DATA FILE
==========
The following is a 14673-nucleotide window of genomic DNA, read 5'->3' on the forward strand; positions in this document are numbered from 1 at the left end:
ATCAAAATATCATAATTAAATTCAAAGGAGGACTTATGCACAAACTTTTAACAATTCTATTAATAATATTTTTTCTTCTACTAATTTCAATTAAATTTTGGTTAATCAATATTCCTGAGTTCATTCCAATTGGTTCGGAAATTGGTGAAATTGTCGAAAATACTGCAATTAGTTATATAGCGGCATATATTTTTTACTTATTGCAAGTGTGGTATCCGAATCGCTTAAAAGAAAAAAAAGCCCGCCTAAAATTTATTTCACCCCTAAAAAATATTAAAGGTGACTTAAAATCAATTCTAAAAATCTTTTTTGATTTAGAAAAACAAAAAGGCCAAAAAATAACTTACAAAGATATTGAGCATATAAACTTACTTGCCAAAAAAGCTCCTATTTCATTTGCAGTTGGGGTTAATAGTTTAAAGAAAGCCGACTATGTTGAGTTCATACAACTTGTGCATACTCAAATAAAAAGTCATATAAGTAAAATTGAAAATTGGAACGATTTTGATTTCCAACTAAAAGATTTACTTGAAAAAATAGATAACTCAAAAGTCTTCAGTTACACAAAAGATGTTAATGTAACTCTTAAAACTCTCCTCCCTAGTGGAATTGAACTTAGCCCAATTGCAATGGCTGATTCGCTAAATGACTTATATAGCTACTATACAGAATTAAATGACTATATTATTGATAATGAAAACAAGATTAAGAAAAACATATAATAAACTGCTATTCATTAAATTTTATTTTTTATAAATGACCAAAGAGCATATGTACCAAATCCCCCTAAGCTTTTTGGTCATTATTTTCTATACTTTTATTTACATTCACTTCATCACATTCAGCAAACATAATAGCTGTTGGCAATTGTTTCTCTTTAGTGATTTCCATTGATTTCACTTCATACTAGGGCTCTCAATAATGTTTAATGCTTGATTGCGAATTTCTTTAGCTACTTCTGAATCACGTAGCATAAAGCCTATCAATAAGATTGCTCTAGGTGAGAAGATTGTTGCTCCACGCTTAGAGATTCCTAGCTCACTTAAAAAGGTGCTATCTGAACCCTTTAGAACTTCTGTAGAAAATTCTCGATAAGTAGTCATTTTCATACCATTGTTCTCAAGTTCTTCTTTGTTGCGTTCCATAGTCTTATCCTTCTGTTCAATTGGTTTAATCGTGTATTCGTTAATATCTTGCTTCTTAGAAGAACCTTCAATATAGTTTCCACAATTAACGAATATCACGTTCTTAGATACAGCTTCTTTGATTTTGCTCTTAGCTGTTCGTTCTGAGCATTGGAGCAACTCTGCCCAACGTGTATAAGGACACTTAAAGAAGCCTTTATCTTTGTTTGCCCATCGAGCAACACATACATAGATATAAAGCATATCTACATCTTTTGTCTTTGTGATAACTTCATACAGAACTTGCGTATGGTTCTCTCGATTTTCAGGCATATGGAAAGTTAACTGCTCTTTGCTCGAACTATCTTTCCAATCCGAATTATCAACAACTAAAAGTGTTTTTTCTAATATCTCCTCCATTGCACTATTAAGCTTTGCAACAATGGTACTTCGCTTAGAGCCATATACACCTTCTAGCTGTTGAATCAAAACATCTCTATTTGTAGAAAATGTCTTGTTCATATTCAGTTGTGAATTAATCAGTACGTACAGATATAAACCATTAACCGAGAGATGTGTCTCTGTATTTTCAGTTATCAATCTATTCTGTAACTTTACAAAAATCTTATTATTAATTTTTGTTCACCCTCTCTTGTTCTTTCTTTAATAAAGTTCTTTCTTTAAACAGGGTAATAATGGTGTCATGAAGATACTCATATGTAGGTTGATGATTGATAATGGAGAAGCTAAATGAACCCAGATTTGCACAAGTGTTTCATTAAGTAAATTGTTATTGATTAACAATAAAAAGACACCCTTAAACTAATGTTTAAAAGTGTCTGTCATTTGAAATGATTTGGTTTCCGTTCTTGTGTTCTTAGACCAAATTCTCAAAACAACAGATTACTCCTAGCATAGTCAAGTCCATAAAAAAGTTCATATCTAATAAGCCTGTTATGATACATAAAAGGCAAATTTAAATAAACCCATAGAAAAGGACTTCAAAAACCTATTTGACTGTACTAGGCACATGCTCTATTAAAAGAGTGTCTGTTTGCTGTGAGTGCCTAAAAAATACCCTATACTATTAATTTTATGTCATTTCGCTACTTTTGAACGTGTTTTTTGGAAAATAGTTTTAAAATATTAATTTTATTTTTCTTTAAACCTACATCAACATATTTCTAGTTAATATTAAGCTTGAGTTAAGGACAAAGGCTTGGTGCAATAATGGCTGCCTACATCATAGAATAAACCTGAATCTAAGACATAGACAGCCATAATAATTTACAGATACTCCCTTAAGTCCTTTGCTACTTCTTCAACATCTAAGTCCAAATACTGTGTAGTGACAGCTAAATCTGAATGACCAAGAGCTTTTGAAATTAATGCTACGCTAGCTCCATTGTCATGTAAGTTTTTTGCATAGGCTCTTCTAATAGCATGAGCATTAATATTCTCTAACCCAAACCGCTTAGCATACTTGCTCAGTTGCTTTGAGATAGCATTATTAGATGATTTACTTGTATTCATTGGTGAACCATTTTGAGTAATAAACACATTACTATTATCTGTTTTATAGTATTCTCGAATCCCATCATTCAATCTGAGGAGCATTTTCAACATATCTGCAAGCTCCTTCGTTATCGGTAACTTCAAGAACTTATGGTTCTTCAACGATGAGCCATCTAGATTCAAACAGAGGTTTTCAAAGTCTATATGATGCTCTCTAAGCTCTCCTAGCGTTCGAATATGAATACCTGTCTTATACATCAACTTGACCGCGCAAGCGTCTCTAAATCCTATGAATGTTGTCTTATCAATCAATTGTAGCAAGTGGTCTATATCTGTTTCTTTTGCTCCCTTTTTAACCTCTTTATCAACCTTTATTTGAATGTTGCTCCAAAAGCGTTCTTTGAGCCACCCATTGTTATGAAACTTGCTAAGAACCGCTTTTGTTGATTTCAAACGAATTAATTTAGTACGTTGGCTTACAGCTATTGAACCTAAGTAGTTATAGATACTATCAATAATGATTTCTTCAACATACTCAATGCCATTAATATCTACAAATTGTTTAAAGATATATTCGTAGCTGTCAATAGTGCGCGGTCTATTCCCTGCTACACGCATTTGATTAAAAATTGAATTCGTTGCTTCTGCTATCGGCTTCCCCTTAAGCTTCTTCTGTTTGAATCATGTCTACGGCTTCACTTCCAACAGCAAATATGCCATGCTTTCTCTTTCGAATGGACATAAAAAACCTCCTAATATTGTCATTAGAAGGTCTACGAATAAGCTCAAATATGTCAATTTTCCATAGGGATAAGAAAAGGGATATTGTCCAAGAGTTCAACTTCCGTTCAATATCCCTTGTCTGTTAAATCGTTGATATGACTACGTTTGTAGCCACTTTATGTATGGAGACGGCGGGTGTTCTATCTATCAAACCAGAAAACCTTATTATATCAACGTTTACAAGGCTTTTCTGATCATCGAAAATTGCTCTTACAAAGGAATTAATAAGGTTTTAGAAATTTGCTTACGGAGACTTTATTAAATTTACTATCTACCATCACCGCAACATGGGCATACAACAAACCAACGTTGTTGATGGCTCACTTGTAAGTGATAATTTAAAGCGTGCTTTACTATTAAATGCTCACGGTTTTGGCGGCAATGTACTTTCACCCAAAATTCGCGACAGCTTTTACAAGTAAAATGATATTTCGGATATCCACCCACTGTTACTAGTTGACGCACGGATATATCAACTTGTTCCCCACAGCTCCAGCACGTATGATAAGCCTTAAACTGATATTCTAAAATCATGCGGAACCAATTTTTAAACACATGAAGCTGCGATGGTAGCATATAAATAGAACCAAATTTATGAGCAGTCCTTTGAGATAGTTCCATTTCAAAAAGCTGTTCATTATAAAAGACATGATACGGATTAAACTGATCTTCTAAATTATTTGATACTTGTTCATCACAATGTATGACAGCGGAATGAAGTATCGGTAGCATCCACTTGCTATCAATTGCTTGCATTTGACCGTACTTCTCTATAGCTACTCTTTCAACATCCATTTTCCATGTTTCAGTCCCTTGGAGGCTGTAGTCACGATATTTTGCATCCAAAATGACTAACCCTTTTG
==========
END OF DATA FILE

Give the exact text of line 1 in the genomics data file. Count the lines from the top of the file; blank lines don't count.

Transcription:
The following is a 14673-nucleotide window of genomic DNA, read 5'->3' on the forward strand; positions in this document are numbered from 1 at the left end: